Zinc-Carnosine

December 24, 2013 - Comment

More than 4 million Americans are diagnosed annually with peptic ulcer disease. The resulting gastritis–inflammation of the stomach–causes heartburn, nausea, acid reflux, gas, and stomach pain. For years, relief from these symptoms came in the form of antacids, dietary changes, and, in some cases, surgery. When it was discovered that ulcers were actually caused by

More than 4 million Americans are diagnosed annually with peptic ulcer disease. The resulting gastritis–inflammation of the stomach–causes heartburn, nausea, acid reflux, gas, and stomach pain. For years, relief from these symptoms came in the form of antacids, dietary changes, and, in some cases, surgery. When it was discovered that ulcers were actually caused by a bacterium, antibiotics became the treatment of choice. While more effective than previous attempts at relief, this cure came with its own set of risks, ranging from often-severe side effects to the development of drug-resistant bacterial strains. For many, the problems caused by this treatment outweighed the benefits. 

Now, a major nutritional scientific breakthrough offers a safe, simple, and totally natural approach to treating this gastric problem. Zinc-Carnosine is the remarkable story of a new dietary supplement that has been proven to heal ulcers and relieve its symptoms. Here, you ll learn of Zinc-Carnosine s discovery, its decade of clinical studies as an alternative therapy, and its US patent approval. You ll also learn of the hidden dangers of antacid treatments. Just as important, you will discover how Zinc-Carnosine can be used to successfully treat ulcers. 

If you or a loved one suffers from ulcers, you know that the cures can often be as problematic as the condition itself. In Zinc-Carnosine, you ll discover how this unique supplement is offering a safe and effective treatment to millions of ulcer sufferers.


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Comments

M. E. Hinton says:

valuable information The book makes a good case that zinc carnosine protects the stomach lining of people with ulcers. It follows that it would also protect the lining of other parts of the GI system, such as the esophagus. I got the book because of my concern for someone with Barrett’s esophagus. He is now taking zinc carnosine (at the dose recommended by the author) twice a day. The author says to take it for only eight weeks, but what if one needs it indefinitely? I wish I had more information about zinc carnosine and Barrett’s esophagus.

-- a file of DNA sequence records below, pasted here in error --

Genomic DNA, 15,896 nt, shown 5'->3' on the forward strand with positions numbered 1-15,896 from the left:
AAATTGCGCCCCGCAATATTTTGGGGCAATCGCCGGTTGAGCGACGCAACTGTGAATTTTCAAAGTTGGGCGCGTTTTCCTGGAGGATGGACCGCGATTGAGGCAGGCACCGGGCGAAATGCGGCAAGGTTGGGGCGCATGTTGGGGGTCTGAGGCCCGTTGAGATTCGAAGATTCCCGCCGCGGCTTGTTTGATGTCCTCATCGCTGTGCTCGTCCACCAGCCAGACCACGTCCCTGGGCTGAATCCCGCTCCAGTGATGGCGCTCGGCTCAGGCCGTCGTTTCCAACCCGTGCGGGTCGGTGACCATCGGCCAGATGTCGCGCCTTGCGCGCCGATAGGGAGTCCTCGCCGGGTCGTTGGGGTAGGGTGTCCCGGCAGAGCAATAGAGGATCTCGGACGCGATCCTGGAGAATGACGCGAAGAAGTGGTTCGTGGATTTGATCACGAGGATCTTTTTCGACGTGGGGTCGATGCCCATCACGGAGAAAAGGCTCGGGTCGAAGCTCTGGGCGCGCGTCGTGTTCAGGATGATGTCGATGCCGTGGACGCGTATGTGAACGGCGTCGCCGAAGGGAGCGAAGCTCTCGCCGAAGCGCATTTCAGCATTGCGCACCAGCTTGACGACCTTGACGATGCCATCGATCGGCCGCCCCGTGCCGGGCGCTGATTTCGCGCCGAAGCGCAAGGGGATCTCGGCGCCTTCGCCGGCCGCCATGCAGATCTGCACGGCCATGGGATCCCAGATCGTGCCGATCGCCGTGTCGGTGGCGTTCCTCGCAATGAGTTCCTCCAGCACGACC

Steven Sponaugle says:

Pepzin GI Zinc Carnosine has worked very well for some chronic ulcer and gastritis patients Some excellent patient outcomes have been obtained, using the Zinc Carnosine supplements discussed in this book. The science presented is solid and credible and the Zinc Carnosine has worked well for erosive gastritis and peptic ulcers, with considerable relief occuring in days.One patient who had been on acid blocking medications for years required Vitamin B12 injections to treat her pernicious anemia.At least one published study found zinc carnosine can reduce or prevent damage to the intestinal lining, caused by indomethicin, a non-steroidal anti-inflammatory drug. Measurements of urine Rhamnose to Lactulose ratios revealed zinc carnosine reduced excess intestinal permeability. Gut. 2007 February; 56(2): 168-175.Since Zinc, Copper, Manganese and Molbdenum all compete with each other for absorption, testing for levels of all of these minerals would be wise, if Zinc Carnosine is continued for more than two months, since the recommended daily dose…

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